Mont Blanc Shadow & Spike

Jakub Badelek (photography) took this image of his fellow climbers Remek, Tomek and Lukasz.   Mont Blanc at 4810m is the highest of the Alps. The freshly risen sun casts a miles long shadow tube from the mountain towards the antisolar point.  Perspective makes the darkened air appear as a triangular apparition.
    All images ©Jakub Badelek, shown with permission
A non-intuitive shadow spike jets upwards and leftwards from the top of the mountain shadow.

The near full moon slides downwards in the west.

Shadow spikes appear when climbers are below the summit.

Imagine the mountain sliced in two at the climber's level. The mass of rock beneath casts a long shadow. Looking along and through it makes it appear as the 'conventional' triangular mountain shadow with its point upwards.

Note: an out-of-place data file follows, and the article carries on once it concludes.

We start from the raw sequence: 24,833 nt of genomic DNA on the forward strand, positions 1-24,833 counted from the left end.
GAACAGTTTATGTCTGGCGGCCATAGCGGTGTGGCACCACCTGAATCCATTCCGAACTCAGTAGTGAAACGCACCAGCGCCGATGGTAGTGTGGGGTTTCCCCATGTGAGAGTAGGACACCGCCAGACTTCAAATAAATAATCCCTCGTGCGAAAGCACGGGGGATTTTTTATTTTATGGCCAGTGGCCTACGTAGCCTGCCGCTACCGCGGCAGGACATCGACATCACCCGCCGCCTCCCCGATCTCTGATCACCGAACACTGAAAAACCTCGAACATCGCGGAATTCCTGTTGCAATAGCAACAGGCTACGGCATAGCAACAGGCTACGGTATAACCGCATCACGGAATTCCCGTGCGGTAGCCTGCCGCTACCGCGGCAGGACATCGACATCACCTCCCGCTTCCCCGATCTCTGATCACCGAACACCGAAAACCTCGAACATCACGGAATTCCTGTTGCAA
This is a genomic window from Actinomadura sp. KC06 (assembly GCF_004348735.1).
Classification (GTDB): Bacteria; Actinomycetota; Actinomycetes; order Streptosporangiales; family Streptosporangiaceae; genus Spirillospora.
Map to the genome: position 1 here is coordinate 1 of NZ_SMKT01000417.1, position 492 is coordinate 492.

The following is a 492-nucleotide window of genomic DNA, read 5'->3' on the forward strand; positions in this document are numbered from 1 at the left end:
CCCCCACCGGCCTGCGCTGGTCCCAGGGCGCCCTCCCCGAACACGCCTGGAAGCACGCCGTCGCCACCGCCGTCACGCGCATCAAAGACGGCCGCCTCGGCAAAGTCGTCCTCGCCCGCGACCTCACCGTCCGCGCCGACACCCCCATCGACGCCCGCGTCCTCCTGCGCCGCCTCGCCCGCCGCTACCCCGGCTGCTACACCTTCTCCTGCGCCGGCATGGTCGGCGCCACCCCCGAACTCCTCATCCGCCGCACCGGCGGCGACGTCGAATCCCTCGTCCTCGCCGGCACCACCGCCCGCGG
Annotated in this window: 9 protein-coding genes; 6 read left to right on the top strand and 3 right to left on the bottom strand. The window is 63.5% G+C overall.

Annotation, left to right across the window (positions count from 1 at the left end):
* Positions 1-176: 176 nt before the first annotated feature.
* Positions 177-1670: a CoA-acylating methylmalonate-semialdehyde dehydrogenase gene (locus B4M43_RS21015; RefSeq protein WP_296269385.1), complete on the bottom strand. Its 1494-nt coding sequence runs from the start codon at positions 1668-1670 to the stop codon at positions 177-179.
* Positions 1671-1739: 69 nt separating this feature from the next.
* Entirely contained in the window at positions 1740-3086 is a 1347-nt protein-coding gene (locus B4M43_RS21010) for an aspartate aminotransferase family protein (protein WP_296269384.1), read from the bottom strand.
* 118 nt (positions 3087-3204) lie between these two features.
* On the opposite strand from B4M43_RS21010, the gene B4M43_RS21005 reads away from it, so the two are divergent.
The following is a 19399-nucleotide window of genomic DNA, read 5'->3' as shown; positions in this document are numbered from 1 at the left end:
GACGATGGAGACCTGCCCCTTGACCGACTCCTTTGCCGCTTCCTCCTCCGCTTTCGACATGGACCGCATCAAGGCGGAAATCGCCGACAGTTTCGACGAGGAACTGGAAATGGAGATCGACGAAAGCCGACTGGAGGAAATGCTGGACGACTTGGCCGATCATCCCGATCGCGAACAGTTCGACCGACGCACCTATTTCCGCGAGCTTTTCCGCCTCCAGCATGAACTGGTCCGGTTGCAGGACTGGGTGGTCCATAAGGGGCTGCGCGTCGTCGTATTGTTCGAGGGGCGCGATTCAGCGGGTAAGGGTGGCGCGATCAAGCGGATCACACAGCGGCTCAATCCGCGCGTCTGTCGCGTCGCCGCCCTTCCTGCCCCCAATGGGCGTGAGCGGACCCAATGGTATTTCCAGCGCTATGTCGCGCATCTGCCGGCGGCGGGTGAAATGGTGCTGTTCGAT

What about the mountain slice above the climber? It too casts a long shadow tube just like the lower mountain. When the eye looks along it, the upper shadow also has a triangular shape - but pointing downwards. If the summit is to the right then there will be a stronger spike in that direction.

Alternatively, think of the mountain above as a rather weighty cloud casting anticrepuscular rays!

To see a substantial upper shadow spike the climber must be at some distance below the peak.  Jakub and his companions were at that point only about 250 m below the summit - hence the faint spike.

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The shadow is almost parallel. Perspective makes it appear to converge to a point when it is viewed from the mountain. The climber is then looking along its length.

Imagine standing in a long corridor - the geometry is the same.